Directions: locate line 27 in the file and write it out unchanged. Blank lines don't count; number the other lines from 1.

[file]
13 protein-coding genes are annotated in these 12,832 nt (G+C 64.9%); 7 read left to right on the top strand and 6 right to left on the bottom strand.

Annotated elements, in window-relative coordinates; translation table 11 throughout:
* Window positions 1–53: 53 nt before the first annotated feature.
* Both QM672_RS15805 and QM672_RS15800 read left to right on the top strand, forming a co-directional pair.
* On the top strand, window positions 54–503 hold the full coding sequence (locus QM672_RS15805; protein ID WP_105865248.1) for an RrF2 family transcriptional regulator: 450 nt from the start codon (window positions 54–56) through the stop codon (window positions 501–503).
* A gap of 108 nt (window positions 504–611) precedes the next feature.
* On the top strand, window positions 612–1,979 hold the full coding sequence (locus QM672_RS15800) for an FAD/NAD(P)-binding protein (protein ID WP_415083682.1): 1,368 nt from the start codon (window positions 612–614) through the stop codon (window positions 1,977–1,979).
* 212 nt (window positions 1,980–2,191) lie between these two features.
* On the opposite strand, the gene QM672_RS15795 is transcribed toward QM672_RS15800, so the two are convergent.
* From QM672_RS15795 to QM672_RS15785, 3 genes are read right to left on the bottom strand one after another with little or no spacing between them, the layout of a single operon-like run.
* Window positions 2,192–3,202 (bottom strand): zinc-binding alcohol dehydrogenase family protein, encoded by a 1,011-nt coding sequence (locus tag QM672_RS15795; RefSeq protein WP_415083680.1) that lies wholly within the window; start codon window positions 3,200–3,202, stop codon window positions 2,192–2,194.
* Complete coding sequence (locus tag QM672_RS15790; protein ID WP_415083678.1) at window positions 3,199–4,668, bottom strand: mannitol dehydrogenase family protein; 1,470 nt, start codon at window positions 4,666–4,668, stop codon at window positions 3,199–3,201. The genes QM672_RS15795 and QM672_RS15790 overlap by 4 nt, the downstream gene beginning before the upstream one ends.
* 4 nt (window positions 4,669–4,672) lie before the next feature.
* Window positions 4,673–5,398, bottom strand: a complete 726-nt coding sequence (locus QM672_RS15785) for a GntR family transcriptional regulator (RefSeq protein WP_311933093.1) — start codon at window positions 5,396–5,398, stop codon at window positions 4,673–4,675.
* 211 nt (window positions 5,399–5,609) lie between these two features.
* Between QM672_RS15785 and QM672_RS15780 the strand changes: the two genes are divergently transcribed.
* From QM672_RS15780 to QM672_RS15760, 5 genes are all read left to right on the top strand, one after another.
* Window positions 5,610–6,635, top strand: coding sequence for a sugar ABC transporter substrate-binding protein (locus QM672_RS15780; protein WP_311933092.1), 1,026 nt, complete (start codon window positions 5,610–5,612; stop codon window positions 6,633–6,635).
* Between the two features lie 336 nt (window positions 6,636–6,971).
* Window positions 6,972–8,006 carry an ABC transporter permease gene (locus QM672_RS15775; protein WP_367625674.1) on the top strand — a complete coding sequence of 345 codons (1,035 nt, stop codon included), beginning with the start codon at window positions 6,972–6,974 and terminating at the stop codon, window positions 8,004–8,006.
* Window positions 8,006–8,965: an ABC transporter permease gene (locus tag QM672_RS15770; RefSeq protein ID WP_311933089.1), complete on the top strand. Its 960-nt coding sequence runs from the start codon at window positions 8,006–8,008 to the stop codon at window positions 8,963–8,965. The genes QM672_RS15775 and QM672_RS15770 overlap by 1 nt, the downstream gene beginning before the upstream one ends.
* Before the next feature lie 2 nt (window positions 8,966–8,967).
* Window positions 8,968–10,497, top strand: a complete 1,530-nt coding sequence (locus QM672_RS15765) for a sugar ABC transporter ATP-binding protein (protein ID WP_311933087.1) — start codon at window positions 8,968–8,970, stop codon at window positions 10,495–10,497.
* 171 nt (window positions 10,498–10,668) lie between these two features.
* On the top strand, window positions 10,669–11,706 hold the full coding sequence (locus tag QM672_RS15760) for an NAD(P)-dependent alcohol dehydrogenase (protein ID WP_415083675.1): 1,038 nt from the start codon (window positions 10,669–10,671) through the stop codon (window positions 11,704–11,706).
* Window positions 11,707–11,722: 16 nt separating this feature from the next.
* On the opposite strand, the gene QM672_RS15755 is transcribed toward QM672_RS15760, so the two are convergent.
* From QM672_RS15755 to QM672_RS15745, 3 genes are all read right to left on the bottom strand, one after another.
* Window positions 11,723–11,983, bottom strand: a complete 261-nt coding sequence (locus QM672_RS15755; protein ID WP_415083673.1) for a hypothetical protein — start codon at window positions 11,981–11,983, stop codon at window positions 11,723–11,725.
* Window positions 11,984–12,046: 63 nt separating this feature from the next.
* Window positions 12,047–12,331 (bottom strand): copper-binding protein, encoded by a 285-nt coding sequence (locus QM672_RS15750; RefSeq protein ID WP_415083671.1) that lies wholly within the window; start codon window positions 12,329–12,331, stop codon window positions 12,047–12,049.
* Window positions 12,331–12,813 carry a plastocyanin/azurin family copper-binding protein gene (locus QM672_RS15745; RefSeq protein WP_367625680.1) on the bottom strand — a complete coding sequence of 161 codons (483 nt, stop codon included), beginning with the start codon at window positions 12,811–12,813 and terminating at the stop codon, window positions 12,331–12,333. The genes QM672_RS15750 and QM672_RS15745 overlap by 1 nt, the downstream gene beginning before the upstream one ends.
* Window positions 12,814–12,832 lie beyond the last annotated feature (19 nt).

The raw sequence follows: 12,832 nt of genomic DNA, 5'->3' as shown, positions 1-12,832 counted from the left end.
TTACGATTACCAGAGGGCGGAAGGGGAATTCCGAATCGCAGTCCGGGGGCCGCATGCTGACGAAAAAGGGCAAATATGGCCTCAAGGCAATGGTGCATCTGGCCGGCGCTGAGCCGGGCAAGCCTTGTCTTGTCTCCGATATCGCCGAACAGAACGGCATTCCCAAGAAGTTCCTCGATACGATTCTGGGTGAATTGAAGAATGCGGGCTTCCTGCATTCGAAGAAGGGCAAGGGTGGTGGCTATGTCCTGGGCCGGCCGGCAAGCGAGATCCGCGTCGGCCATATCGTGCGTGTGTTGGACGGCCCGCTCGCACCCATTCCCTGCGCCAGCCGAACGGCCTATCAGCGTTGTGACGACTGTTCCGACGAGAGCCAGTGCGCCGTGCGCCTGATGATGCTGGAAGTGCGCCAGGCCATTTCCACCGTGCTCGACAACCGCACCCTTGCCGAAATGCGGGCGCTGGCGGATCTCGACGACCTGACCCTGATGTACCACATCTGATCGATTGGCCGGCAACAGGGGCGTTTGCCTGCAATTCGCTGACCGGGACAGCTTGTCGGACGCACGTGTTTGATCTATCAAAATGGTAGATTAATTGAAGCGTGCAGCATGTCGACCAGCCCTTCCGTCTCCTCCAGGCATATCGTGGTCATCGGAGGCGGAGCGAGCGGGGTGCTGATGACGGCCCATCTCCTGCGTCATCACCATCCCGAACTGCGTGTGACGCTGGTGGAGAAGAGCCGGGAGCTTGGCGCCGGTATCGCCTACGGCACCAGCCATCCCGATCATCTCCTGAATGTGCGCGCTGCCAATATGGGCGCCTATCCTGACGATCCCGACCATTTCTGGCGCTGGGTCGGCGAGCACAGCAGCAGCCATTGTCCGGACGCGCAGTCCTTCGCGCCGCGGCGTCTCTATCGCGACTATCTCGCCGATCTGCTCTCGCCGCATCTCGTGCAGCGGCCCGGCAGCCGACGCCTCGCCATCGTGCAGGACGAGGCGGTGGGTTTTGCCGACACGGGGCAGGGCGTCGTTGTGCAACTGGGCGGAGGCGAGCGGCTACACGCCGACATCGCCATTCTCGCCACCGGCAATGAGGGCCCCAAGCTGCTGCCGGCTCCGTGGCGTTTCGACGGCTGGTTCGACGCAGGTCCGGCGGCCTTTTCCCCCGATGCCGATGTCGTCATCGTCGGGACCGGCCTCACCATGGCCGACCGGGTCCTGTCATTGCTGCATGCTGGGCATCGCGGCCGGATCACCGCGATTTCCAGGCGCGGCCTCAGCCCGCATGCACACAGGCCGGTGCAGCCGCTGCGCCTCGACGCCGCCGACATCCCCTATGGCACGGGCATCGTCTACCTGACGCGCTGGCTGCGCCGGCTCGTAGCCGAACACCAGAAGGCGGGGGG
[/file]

* On the opposite strand, the gene QM672_RS15755 is transcribed toward QM672_RS15760, so the two are convergent.